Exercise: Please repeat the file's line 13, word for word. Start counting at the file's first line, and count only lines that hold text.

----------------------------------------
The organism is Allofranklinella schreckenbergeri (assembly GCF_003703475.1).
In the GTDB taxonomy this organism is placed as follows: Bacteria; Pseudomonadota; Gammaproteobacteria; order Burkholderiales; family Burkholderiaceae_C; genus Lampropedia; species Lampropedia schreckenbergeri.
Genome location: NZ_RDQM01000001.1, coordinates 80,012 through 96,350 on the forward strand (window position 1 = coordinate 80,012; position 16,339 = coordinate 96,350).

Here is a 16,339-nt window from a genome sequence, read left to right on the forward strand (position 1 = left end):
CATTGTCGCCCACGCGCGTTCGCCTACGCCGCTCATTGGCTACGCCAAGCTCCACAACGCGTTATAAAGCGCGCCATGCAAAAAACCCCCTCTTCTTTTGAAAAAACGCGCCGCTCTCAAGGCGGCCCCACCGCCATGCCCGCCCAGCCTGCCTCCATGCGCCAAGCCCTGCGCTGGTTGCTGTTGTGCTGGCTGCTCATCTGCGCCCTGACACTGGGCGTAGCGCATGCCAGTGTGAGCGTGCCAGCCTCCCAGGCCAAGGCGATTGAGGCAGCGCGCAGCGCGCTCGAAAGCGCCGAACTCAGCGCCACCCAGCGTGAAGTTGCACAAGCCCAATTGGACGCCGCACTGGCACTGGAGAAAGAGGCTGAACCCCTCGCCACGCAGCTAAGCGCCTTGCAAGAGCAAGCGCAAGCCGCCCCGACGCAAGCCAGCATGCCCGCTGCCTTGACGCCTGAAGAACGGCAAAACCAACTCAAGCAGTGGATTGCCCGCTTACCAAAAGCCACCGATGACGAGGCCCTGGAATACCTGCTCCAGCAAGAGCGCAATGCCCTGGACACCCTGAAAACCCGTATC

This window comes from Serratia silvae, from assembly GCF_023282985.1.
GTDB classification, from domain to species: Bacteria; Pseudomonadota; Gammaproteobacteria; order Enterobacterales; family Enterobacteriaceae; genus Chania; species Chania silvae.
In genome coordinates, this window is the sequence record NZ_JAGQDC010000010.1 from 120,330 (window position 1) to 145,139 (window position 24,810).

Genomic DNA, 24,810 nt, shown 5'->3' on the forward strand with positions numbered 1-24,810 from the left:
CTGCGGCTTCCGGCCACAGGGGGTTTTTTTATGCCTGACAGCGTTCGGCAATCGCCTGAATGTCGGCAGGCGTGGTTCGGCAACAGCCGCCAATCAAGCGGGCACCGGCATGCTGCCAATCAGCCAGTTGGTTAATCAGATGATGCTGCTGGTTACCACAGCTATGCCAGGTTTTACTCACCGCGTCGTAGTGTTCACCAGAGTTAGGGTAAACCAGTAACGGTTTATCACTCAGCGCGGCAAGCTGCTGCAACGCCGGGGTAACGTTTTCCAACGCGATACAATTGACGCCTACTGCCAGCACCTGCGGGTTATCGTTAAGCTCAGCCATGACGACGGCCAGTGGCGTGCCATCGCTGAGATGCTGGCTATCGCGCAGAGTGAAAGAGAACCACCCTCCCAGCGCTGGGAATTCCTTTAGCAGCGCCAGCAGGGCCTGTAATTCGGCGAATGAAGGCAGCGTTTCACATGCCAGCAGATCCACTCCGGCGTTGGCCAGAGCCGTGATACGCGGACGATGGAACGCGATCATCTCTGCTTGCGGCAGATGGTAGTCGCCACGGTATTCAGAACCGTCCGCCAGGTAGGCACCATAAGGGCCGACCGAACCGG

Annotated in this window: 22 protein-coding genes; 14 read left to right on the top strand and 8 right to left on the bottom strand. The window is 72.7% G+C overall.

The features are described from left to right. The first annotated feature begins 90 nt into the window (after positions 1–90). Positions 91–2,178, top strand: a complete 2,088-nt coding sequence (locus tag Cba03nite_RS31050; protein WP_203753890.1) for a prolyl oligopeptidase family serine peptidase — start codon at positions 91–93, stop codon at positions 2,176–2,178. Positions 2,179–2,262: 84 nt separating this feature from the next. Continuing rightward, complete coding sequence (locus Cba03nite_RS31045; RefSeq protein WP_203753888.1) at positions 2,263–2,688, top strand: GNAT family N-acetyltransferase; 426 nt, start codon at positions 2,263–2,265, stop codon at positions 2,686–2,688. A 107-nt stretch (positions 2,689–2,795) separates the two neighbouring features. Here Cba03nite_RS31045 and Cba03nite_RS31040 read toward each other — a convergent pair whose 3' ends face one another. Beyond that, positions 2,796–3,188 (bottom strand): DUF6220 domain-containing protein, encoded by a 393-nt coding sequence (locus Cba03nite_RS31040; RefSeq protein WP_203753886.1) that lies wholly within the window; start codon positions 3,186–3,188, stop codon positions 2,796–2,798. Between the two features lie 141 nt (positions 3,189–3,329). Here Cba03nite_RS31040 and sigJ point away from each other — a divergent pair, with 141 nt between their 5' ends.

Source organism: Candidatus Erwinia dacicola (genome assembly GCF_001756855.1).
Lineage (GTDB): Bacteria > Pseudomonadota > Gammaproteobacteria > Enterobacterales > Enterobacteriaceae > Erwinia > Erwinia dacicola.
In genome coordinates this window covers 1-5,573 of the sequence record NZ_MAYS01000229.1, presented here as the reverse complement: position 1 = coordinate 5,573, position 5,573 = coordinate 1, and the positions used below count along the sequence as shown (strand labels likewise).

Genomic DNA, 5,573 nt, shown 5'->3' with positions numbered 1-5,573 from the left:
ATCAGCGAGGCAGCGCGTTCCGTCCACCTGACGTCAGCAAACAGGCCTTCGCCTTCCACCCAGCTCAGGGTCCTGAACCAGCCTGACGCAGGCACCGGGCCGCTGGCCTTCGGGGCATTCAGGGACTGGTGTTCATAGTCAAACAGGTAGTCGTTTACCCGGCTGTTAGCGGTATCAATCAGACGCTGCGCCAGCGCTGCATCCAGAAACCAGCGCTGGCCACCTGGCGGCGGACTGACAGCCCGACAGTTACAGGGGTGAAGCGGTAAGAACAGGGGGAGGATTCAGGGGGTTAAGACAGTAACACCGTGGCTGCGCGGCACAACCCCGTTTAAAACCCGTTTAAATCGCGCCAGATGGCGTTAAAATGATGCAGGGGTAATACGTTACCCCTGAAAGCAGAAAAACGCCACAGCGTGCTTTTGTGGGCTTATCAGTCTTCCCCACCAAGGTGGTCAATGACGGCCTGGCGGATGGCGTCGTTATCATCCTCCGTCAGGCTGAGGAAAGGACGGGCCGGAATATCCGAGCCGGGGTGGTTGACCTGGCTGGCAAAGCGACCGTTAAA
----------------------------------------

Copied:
Source organism: Candidatus Erwinia dacicola (genome assembly GCF_001756855.1).